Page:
Today's feature delves into the brilliance of Thundercat, a Los Angeles bassist, singer and producer whose star has steadily risen over the past two years. This feature first appeared on VIBE.com in March 2020, just as the world shut down, and thus flew under the radar.
It’s an unseasonably warm day in Manhattan’s Lower East Side, balmy enough for locals to start thinking about grilled food and beaches, but cool enough to remind us it’s still winter. It’s mid-February; the thud of a global pandemic hasn’t hit the city just yet. People are still outside, milling around without masks, latex gloves, and pocket-sized bottles of hand sanitizer.
Upstairs in the Sixty Les Hotel, Stephen “Thundercat” Bruner looks right at home, sitting on a loveseat in a red pullover hoodie, red patent leather sneakers, and leopard print Chanel earmuffs. His fingernails are painted purple, his eyes are hidden behind tinted glasses with big white frames. There’s a designer duffle bag by the window, the clothes inside it spill out across the counter. The intro of a 16-bit version of “Mortal Kombat” plays through a video game console in a loop on a wall-mounted TV.
The clothes and the room scream “Thundercat,” the iconoclastic bassist, producer, and vocalist from Los Angeles, who, in recent years, has worked with everyone from rappers Kendrick Lamar and Mac Miller, to singers Erykah Badu and Janelle Monae. Whatever the feature, you know Thundercat is there: his swift, fluttering basslines always cut through the arrangement, no matter the voice on top of it.
The style of Thundercat’s solo music goes back 30-plus years — to a blend of funk, jazz fusion, and soul evoking the 1980s when luminaries like Zapp, Cameo, and The Gap Band were mainstream stars. Mix that with the headbanging vigor of hardcore punk and metal, along with the childlike joy of old Saturday morning cartoons, and you just might get to Thundercat’s sound. It’s complex like the man, though he’s never taken himself too seriously. Still, he’s evolved over the years, from producer Flying Lotus’s eccentric sideman to a headliner with big font on the marquee.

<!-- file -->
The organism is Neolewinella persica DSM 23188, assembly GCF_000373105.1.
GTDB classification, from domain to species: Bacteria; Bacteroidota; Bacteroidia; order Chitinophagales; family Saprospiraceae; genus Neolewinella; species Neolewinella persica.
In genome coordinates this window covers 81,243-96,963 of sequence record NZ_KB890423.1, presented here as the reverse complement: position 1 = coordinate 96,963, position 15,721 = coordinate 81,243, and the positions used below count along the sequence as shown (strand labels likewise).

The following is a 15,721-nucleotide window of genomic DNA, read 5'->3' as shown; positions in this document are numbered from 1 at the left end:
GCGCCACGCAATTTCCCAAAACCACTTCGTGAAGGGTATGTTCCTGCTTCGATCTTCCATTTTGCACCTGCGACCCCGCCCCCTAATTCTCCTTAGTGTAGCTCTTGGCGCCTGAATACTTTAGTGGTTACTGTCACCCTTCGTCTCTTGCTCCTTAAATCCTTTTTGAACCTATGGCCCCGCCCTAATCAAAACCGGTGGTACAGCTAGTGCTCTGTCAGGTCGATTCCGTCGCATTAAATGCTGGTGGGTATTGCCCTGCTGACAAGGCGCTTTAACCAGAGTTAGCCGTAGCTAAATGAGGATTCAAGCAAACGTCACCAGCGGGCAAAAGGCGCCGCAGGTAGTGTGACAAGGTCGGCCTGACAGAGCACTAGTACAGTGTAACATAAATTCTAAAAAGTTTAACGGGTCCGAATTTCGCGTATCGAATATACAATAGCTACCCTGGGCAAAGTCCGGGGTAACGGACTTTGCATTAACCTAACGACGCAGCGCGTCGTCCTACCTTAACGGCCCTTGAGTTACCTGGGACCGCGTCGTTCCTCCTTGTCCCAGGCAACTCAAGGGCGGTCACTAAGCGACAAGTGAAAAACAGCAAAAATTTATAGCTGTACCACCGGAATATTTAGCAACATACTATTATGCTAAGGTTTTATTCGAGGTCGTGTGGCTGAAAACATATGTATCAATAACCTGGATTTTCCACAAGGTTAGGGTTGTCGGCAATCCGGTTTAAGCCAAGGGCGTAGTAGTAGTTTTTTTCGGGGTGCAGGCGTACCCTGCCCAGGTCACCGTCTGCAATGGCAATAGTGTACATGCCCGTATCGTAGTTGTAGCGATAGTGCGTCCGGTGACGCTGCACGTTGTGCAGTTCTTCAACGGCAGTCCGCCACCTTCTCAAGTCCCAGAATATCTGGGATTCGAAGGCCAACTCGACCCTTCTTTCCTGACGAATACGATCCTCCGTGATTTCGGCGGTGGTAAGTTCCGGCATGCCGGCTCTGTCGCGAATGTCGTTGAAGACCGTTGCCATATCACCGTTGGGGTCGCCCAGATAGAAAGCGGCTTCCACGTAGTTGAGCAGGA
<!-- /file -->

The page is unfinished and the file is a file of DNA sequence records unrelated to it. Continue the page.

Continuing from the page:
But today this is a different Thundercat — he’s equally reflective, profound and optimistic. As he walks through the making of his cathartic fourth LP, It Is What It Is, he’s honest about the bumpy road leading up to it, and how addiction nearly derailed his life.
“I had to acknowledge that I was an alcoholic,” Thundercat says. “It doesn’t mean that you have to confess it over yourself, but it’s one of those things where, if you don’t do it, that’s what causes the poison to seep through you. Erykah used to say to me, ‘You’ll stop when you’re tired.’ And I got tired. I realized it was the same thing over and over and it was fun for a long time. I wouldn’t drink to stay in the room. I’d drink to be on the Space Needle right now.”
It Is What It Is follows Thundercat’s 2017 album, Drunk, a whimsical LP that trekked through the ups, downs, and residual effects of drinking. While the album found Thundercat navigating the absurdities of everyday life, it also provided a glimpse into the artist’s own challenges. “I was there around Drunk and he was literally drunk,” says friend, producer, and collaborator Mono/Poly. “He told me that the times I thought he was there, he said he was still blacked out. He said he would drink to the point where it wasn’t the same Steve. It was literally a different person.”
The genesis of Thundercat’s solo career dates back to 2010, to a song called “MmmHmm,” where he played bass and sang lead on one of Lotus’ most popular tracks. Thundercat then released his debut album, The Golden Age of Apocalypse, a lean, mostly instrumental set of rubbery funk jams and evocative jazz fusion. Through songs like “For Love (I Come Your Friend)” and “Walkin’,” he came off like a new-age Jaco Pastorius, an emerging talent bringing light to an instrument meant to stay in the background. His sophomore album, 2013’s Apocalypse, signaled his breakthrough: powered by the MDMA-loving ode “Oh Sheit It’s X,” Thundercat became a star in underground circles and a fave amongst crate-digging music nerds.